The CMYK model is known as a subtractive model because it progressively removes colours from white light, and is hence the inverse of the RGB model. A sheet of white paper is changed in colour by applying, for example, cyan ink which absorbs red light. Only the blue and green cones in the eye therefore react to light reflected from the cyan area. Magenta ink absorbs green light, so only the red and blue cones in the eye react to light reflected form it. The black element, K, is required to achieve true black because of the limitations of pigments used in printing inks result in not quite all light being absorbed by the three primary colour inks.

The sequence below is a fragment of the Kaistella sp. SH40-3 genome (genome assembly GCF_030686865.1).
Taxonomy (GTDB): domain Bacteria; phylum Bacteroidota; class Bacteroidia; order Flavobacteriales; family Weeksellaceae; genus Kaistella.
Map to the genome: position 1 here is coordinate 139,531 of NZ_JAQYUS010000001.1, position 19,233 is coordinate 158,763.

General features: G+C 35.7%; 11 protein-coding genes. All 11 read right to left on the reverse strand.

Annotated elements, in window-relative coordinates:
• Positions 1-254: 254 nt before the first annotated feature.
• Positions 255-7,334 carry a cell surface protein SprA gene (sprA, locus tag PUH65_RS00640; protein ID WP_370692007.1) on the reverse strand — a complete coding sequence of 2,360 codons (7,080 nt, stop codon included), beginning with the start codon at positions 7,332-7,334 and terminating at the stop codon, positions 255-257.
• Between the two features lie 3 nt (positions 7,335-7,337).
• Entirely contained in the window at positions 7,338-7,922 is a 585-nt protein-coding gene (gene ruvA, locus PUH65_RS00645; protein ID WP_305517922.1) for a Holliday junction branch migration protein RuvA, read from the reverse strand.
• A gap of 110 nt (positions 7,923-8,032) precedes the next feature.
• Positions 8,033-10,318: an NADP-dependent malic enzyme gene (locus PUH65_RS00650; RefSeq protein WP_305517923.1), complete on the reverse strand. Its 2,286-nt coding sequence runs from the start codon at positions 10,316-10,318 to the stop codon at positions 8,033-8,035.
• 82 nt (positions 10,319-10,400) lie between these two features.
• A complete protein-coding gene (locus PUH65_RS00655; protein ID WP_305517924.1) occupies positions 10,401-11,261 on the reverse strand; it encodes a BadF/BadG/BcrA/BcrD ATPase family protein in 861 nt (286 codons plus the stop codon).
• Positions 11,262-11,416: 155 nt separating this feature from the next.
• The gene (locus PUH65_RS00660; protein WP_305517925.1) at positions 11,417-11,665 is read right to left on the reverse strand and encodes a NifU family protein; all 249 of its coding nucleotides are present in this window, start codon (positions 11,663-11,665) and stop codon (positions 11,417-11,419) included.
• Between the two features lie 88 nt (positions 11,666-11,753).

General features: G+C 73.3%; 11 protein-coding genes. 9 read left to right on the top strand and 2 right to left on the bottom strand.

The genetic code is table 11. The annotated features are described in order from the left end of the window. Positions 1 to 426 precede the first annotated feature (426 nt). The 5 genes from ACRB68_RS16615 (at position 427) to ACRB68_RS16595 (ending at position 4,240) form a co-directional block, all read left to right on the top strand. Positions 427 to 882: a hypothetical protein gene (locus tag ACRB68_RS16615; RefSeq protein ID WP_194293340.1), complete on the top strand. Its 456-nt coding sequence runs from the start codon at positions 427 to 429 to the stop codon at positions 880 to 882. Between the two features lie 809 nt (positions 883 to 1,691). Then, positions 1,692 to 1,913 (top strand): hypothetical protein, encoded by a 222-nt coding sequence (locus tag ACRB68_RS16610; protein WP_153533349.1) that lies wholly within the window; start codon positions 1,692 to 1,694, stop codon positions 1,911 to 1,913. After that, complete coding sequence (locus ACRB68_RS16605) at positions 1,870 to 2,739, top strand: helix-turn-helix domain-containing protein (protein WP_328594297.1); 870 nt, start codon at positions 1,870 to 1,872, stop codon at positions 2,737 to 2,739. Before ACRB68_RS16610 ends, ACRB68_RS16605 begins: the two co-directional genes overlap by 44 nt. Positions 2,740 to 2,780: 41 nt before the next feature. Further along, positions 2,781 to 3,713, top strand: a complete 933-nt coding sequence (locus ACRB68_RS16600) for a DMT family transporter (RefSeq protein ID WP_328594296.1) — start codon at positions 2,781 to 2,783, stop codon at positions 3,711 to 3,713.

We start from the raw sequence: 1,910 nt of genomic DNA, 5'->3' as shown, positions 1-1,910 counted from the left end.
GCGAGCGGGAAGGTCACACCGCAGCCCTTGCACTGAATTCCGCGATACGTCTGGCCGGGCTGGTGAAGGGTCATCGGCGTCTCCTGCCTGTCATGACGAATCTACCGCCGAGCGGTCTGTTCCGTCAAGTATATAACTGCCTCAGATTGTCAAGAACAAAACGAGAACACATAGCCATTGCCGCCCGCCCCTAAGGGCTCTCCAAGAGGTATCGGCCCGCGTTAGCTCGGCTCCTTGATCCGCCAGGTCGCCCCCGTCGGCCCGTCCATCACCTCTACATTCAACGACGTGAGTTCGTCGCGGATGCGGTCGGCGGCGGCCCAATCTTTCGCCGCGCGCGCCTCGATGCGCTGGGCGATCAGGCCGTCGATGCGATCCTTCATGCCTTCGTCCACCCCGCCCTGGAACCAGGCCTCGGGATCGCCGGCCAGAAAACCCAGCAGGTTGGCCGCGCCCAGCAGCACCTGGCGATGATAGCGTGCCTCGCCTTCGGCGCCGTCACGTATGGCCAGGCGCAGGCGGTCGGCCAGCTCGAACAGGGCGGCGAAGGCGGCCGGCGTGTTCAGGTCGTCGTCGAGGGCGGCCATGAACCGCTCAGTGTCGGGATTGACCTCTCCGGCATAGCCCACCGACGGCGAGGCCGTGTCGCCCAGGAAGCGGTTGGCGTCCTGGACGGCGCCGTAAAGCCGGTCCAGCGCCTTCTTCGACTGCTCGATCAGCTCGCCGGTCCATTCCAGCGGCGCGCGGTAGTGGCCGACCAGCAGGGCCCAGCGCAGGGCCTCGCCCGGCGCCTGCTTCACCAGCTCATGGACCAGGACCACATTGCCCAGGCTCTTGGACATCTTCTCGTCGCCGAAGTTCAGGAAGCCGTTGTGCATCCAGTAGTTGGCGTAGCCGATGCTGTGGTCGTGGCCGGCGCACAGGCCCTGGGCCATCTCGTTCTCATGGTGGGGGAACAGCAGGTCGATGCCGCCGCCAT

An eight-bit, 256-step scale for each of the primary colours allows about 16.7 million different colours to be produced (256 x 256 x 256). Each of the three primary colours is allocated a value in the range 0 - 255 for each pixel, giving 24-bit colour. True red has a cyan value of 0, a magenta value of 255 and a yellow value of 0. Green has a cyan value of 255, a magenta value of 0 and a yellow value of 255. True blue has a cyan value of 255, a magenta value of 255, and a yellow value of 0. Black results, theoretically, from no light being reflected by areas covered in all three primary inks.